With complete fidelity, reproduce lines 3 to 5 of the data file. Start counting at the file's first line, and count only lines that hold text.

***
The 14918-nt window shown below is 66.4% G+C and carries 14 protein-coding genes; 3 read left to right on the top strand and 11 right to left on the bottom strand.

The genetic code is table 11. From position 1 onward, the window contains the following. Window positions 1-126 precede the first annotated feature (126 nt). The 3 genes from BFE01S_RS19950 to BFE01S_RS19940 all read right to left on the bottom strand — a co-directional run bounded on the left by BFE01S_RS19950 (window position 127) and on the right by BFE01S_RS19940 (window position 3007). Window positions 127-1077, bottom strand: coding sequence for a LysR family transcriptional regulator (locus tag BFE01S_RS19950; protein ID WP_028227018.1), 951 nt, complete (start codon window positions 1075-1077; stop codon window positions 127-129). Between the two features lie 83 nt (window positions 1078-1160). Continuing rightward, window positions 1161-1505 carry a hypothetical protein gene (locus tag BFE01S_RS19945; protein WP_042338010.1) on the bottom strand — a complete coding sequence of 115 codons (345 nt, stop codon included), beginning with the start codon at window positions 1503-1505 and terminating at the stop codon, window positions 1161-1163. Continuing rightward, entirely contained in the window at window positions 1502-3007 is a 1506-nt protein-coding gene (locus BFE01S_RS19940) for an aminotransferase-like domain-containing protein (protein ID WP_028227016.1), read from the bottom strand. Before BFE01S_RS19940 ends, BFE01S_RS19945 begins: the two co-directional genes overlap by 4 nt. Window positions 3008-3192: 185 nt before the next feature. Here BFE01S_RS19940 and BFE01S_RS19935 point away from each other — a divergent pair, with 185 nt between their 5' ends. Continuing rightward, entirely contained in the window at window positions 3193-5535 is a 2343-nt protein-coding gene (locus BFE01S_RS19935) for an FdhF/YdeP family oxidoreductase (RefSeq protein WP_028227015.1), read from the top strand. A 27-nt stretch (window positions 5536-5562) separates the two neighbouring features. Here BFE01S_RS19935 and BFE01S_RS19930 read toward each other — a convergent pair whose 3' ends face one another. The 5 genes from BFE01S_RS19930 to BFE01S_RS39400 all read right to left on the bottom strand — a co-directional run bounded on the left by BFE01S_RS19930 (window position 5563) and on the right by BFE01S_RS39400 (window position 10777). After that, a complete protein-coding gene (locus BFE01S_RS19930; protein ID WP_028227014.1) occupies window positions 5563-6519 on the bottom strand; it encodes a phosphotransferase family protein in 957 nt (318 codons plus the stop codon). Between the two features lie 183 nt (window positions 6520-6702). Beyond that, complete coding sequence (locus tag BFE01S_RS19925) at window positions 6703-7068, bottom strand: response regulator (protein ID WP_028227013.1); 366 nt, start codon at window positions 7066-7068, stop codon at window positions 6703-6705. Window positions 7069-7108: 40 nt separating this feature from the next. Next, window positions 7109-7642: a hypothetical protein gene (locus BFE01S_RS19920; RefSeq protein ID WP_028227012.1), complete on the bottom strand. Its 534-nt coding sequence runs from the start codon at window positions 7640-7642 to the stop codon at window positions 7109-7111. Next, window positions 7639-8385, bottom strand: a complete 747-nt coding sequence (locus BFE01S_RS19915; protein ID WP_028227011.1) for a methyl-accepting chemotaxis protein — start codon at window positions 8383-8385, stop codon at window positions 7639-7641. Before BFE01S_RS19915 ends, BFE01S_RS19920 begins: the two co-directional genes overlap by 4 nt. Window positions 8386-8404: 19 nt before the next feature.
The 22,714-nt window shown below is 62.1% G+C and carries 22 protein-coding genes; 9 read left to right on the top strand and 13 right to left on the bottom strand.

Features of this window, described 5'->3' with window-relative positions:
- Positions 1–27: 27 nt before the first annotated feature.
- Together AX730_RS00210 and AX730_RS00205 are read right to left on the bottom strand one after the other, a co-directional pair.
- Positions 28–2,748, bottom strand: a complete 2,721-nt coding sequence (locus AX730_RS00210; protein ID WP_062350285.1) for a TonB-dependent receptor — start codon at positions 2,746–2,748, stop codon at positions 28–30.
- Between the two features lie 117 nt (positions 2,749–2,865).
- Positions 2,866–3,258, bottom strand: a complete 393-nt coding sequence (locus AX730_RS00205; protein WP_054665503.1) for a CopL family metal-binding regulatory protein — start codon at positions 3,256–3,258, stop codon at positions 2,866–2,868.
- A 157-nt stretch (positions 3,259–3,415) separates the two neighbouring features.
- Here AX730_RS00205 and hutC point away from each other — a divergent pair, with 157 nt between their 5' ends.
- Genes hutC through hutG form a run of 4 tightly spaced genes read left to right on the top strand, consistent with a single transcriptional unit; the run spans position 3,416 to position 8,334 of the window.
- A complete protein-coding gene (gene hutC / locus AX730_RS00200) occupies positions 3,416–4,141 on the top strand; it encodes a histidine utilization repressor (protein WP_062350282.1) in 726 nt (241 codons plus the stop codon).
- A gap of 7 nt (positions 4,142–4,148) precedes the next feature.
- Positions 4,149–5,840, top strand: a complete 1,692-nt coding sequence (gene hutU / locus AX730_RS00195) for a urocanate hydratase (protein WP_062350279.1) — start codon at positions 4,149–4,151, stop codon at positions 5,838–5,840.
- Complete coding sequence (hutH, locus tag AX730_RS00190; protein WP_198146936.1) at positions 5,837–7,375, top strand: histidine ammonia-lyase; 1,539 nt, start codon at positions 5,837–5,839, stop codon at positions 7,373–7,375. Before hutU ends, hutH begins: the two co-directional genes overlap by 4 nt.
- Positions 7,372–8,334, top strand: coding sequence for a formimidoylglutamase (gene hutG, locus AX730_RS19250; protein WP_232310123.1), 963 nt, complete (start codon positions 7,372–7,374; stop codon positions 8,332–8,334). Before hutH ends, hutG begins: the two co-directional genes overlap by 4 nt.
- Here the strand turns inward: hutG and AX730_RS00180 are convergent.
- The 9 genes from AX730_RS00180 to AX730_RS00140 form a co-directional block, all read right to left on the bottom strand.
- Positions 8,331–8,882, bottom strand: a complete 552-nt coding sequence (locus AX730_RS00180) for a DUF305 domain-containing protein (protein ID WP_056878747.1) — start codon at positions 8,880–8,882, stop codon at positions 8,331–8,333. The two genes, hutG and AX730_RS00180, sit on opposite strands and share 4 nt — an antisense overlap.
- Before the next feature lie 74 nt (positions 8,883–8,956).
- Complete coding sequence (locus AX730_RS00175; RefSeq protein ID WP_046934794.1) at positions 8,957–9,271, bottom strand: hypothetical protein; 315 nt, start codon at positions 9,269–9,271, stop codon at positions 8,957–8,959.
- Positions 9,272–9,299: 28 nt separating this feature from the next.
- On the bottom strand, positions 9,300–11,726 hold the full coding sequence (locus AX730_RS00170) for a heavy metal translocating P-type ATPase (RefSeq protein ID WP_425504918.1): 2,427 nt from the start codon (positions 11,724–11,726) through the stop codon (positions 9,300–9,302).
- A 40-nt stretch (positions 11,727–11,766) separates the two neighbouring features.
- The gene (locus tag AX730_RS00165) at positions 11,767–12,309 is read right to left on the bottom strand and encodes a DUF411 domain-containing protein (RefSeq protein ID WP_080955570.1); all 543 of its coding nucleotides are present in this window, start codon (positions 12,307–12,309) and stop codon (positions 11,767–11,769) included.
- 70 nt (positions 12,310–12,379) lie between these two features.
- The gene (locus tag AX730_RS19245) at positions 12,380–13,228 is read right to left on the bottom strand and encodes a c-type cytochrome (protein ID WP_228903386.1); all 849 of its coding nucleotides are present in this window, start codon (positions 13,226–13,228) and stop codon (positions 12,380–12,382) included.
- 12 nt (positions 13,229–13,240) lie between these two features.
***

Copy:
The 22,714-nt window shown below is 62.1% G+C and carries 22 protein-coding genes; 9 read left to right on the top strand and 13 right to left on the bottom strand.

Features of this window, described 5'->3' with window-relative positions:
- Positions 1–27: 27 nt before the first annotated feature.